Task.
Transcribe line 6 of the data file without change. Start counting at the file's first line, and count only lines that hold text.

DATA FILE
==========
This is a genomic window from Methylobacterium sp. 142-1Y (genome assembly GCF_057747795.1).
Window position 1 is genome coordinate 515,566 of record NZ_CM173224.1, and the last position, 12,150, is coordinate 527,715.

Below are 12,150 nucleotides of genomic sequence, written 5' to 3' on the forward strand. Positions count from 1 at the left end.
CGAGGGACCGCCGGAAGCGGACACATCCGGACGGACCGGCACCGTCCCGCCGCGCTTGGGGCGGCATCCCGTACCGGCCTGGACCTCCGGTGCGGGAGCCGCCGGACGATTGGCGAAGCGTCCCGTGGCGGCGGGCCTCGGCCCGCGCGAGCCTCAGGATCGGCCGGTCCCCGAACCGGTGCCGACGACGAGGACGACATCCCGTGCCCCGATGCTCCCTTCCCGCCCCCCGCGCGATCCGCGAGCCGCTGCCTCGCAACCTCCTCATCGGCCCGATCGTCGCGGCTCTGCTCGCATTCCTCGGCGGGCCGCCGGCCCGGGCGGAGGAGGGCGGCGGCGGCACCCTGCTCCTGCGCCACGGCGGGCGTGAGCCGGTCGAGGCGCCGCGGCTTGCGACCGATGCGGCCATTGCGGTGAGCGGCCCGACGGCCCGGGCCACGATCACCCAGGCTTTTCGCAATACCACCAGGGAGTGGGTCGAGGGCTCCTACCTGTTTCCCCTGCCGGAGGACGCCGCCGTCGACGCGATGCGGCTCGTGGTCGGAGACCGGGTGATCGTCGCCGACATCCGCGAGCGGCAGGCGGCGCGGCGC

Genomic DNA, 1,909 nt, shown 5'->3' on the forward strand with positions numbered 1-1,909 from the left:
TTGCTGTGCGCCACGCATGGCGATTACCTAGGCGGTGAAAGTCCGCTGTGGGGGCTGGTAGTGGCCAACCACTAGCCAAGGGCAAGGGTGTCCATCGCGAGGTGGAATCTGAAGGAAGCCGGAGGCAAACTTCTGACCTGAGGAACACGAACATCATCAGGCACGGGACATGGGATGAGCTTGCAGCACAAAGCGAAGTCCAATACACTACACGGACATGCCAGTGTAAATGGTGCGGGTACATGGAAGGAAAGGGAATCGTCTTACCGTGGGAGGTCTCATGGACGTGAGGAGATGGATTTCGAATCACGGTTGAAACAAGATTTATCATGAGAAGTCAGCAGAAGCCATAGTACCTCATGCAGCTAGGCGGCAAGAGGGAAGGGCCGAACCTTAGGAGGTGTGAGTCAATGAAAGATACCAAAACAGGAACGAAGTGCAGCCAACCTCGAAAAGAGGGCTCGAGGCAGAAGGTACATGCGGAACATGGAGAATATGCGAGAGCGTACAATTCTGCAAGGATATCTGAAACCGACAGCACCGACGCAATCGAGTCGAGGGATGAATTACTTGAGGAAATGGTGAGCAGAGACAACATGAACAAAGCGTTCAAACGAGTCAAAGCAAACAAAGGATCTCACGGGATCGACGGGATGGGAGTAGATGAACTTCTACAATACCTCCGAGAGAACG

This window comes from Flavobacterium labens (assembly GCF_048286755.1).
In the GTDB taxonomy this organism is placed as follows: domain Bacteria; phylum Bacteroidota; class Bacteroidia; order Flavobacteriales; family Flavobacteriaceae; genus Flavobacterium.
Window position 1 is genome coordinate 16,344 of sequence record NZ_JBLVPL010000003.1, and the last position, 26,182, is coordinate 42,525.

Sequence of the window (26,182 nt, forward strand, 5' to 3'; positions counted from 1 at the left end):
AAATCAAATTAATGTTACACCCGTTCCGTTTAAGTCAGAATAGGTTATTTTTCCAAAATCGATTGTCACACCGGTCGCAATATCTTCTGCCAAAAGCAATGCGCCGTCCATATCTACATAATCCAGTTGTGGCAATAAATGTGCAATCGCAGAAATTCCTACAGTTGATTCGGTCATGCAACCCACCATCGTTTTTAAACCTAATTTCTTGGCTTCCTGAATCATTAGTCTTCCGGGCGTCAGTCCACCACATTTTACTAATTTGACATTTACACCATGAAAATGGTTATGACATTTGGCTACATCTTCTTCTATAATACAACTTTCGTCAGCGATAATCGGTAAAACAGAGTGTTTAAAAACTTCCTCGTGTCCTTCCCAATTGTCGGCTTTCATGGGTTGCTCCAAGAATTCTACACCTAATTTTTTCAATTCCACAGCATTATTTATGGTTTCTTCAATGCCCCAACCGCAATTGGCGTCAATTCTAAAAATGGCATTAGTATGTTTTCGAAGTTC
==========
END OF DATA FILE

TTGCTGTGCGCCACGCATGGCGATTACCTAGGCGGTGAAAGTCCGCTGTGGGGGCTGGTAGTGGCCAACCACTAGCCAAGGGCAAGGGTGTCCATCGCGAGGTGGAATCTGAAGGAAGCCGGAGGCAAACTTCTGACCTGAGGAACACGAACATCATCAGGCACGGGACATGGGATGAGCTTGCAGCACAAAGCGAAGTCCAATACACTACACGGACATGCCAGTGTAAATGGTGCGGGTACATGGAAGGAAAGGGAATCGTCTTACCGTGGGAGGTCTCATGGACGTGAGGAGATGGATTTCGAATCACGGTTGAAACAAGATTTATCATGAGAAGTCAGCAGAAGCCATAGTACCTCATGCAGCTAGGCGGCAAGAGGGAAGGGCCGAACCTTAGGAGGTGTGAGTCAATGAAAGATACCAAAACAGGAACGAAGTGCAGCCAACCTCGAAAAGAGGGCTCGAGGCAGAAGGTACATGCGGAACATGGAGAATATGCGAGAGCGTACAATTCTGCAAGGATATCTGAAACCGACAGCACCGACGCAATCGAGTCGAGGGATGAATTACTTGAGGAAATGGTGAGCAGAGACAACATGAACAAAGCGTTCAAACGAGTCAAAGCAAACAAAGGATCTCACGGGATCGACGGGATGGGAGTAGATGAACTTCTACAATACCTCCGAGAGAACG